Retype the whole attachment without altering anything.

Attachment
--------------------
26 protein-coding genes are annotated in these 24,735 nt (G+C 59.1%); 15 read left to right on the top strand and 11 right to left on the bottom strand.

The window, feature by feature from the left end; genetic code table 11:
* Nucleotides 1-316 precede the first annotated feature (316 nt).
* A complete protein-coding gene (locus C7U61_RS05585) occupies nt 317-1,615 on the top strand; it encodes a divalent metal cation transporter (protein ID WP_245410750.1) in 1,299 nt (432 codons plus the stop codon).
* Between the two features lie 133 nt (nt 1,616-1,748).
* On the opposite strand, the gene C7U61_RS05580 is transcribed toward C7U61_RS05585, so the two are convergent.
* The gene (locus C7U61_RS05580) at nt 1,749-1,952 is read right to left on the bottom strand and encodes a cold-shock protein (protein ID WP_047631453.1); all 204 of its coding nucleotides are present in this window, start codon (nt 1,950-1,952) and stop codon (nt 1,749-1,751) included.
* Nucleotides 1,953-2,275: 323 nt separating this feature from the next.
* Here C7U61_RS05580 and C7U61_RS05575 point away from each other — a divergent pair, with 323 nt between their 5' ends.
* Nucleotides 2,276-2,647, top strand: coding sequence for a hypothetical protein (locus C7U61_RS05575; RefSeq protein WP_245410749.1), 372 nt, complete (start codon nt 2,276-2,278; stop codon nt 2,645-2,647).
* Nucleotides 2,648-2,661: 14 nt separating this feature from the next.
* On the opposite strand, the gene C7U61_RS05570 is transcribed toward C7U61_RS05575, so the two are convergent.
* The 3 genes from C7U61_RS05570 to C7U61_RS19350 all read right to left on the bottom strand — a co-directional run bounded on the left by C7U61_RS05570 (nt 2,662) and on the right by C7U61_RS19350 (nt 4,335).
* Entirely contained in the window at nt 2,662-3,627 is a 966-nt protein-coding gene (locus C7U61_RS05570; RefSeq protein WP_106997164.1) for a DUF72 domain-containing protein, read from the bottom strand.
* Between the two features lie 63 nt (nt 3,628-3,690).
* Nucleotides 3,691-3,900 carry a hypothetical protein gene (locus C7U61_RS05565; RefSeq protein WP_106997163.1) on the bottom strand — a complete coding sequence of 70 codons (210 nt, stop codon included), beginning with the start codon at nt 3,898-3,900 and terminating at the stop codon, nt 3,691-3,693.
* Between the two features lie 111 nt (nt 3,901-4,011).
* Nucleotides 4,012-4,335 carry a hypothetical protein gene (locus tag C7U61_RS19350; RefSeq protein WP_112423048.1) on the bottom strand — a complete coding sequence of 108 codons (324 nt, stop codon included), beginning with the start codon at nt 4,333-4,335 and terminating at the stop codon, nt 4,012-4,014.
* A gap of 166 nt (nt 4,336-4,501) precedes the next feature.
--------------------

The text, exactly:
26 protein-coding genes are annotated in these 24,735 nt (G+C 59.1%); 15 read left to right on the top strand and 11 right to left on the bottom strand.

The window, feature by feature from the left end; genetic code table 11:
* Nucleotides 1-316 precede the first annotated feature (316 nt).
* A complete protein-coding gene (locus C7U61_RS05585) occupies nt 317-1,615 on the top strand; it encodes a divalent metal cation transporter (protein ID WP_245410750.1) in 1,299 nt (432 codons plus the stop codon).
* Between the two features lie 133 nt (nt 1,616-1,748).
* On the opposite strand, the gene C7U61_RS05580 is transcribed toward C7U61_RS05585, so the two are convergent.
* The gene (locus C7U61_RS05580) at nt 1,749-1,952 is read right to left on the bottom strand and encodes a cold-shock protein (protein ID WP_047631453.1); all 204 of its coding nucleotides are present in this window, start codon (nt 1,950-1,952) and stop codon (nt 1,749-1,751) included.
* Nucleotides 1,953-2,275: 323 nt separating this feature from the next.
* Here C7U61_RS05580 and C7U61_RS05575 point away from each other — a divergent pair, with 323 nt between their 5' ends.
* Nucleotides 2,276-2,647, top strand: coding sequence for a hypothetical protein (locus C7U61_RS05575; RefSeq protein WP_245410749.1), 372 nt, complete (start codon nt 2,276-2,278; stop codon nt 2,645-2,647).
* Nucleotides 2,648-2,661: 14 nt separating this feature from the next.
* On the opposite strand, the gene C7U61_RS05570 is transcribed toward C7U61_RS05575, so the two are convergent.
* The 3 genes from C7U61_RS05570 to C7U61_RS19350 all read right to left on the bottom strand — a co-directional run bounded on the left by C7U61_RS05570 (nt 2,662) and on the right by C7U61_RS19350 (nt 4,335).
* Entirely contained in the window at nt 2,662-3,627 is a 966-nt protein-coding gene (locus C7U61_RS05570; RefSeq protein WP_106997164.1) for a DUF72 domain-containing protein, read from the bottom strand.
* Between the two features lie 63 nt (nt 3,628-3,690).
* Nucleotides 3,691-3,900 carry a hypothetical protein gene (locus C7U61_RS05565; RefSeq protein WP_106997163.1) on the bottom strand — a complete coding sequence of 70 codons (210 nt, stop codon included), beginning with the start codon at nt 3,898-3,900 and terminating at the stop codon, nt 3,691-3,693.
* Between the two features lie 111 nt (nt 3,901-4,011).
* Nucleotides 4,012-4,335 carry a hypothetical protein gene (locus tag C7U61_RS19350; RefSeq protein WP_112423048.1) on the bottom strand — a complete coding sequence of 108 codons (324 nt, stop codon included), beginning with the start codon at nt 4,333-4,335 and terminating at the stop codon, nt 4,012-4,014.
* A gap of 166 nt (nt 4,336-4,501) precedes the next feature.